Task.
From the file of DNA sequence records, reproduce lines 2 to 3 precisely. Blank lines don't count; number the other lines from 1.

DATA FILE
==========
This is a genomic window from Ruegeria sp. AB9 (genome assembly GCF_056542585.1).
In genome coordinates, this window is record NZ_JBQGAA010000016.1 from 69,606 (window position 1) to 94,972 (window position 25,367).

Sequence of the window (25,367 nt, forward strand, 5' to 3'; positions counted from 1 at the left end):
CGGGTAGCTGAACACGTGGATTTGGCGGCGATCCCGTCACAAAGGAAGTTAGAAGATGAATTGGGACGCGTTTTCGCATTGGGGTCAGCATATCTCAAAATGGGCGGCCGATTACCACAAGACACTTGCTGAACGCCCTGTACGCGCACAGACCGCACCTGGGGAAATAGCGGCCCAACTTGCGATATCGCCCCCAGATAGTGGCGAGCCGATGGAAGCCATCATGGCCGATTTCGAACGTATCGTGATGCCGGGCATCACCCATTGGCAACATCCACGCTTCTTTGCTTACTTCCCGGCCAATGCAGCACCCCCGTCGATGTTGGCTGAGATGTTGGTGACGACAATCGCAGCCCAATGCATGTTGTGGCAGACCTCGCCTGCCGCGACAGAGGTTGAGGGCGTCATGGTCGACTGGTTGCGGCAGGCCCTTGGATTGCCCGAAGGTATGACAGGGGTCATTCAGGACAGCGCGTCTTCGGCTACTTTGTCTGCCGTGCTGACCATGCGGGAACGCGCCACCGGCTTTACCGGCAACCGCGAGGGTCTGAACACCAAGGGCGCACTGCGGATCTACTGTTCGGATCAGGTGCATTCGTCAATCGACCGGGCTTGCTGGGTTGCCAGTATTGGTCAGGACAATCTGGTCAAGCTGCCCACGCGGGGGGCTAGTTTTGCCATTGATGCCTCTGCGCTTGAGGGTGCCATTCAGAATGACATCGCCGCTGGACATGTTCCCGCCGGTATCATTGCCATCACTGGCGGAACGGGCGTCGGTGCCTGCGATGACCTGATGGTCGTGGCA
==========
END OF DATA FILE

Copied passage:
In genome coordinates, this window is record NZ_JBQGAA010000016.1 from 69,606 (window position 1) to 94,972 (window position 25,367).

Sequence of the window (25,367 nt, forward strand, 5' to 3'; positions counted from 1 at the left end):